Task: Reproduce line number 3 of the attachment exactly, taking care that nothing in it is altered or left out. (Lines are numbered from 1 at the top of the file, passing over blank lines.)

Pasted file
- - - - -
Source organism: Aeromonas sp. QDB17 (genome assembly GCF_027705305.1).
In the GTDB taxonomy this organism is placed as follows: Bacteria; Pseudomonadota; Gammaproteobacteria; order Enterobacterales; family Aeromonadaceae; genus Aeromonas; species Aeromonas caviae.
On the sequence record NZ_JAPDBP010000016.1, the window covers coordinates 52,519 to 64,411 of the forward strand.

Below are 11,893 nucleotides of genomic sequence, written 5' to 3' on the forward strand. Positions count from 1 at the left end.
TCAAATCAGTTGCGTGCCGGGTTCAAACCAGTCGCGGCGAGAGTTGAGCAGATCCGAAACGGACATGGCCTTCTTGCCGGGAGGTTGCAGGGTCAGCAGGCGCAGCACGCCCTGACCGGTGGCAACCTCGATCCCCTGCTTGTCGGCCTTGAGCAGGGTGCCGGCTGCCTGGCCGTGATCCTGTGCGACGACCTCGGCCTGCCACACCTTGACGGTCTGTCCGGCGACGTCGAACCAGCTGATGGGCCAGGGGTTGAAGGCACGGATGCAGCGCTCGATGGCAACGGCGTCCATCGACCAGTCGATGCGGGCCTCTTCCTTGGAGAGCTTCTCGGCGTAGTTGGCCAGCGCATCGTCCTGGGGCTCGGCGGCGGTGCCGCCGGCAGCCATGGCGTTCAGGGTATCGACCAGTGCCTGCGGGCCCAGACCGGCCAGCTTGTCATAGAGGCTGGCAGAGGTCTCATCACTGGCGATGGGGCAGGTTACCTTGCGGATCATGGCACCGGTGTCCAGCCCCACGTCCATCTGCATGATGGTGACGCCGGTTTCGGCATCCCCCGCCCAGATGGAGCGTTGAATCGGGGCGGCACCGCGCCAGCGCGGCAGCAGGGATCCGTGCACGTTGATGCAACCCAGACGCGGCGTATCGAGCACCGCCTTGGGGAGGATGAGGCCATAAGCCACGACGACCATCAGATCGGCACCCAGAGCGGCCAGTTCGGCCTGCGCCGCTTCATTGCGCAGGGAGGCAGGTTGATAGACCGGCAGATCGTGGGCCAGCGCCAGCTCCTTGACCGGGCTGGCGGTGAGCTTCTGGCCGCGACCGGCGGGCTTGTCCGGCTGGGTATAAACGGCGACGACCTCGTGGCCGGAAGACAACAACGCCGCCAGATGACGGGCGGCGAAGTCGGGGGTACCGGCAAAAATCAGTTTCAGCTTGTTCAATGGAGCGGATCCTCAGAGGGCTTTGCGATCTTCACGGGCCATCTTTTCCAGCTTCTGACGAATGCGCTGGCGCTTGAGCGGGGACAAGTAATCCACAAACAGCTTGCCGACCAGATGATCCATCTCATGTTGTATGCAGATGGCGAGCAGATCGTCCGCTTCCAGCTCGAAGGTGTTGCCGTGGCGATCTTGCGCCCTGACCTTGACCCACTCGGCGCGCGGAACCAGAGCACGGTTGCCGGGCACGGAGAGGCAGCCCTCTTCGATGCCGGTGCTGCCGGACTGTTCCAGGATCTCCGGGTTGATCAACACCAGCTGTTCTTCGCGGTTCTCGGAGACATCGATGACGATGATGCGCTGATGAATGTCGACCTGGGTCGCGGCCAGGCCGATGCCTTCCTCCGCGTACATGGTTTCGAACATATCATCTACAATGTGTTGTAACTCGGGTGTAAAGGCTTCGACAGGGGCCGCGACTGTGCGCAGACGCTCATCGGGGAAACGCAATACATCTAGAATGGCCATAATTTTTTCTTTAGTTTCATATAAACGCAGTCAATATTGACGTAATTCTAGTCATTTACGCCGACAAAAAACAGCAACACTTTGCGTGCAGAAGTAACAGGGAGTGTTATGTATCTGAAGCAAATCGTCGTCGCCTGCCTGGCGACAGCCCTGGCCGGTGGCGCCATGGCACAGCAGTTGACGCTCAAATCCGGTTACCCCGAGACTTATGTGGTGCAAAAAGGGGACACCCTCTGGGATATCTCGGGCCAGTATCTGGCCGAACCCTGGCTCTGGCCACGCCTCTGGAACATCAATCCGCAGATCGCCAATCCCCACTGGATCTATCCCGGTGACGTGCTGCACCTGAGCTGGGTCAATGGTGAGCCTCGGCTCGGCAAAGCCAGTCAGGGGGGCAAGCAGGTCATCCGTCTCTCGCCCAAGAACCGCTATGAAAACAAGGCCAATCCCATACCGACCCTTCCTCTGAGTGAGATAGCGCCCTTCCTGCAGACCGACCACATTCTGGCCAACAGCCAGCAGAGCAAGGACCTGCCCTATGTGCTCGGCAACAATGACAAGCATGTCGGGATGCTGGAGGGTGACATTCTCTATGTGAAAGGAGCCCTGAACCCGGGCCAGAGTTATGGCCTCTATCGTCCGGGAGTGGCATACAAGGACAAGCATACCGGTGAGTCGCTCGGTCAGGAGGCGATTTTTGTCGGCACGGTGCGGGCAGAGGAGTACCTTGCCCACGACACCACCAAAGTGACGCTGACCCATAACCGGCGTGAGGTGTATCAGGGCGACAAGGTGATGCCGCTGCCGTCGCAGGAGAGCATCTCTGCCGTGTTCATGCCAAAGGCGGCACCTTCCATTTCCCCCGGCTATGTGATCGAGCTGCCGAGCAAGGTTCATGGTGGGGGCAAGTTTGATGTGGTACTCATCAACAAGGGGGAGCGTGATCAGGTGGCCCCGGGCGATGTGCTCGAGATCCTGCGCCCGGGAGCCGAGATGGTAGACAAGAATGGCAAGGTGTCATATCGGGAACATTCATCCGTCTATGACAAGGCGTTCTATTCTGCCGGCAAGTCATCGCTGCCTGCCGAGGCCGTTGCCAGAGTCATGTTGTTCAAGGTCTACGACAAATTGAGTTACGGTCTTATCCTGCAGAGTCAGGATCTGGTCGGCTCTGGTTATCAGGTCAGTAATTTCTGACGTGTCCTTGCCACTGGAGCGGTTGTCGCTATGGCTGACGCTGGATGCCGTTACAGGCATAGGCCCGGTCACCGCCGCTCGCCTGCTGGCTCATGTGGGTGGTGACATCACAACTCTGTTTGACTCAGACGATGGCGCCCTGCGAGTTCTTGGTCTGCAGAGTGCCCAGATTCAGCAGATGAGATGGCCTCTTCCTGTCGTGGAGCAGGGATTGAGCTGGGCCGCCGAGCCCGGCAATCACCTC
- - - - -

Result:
On the sequence record NZ_JAPDBP010000016.1, the window covers coordinates 52,519 to 64,411 of the forward strand.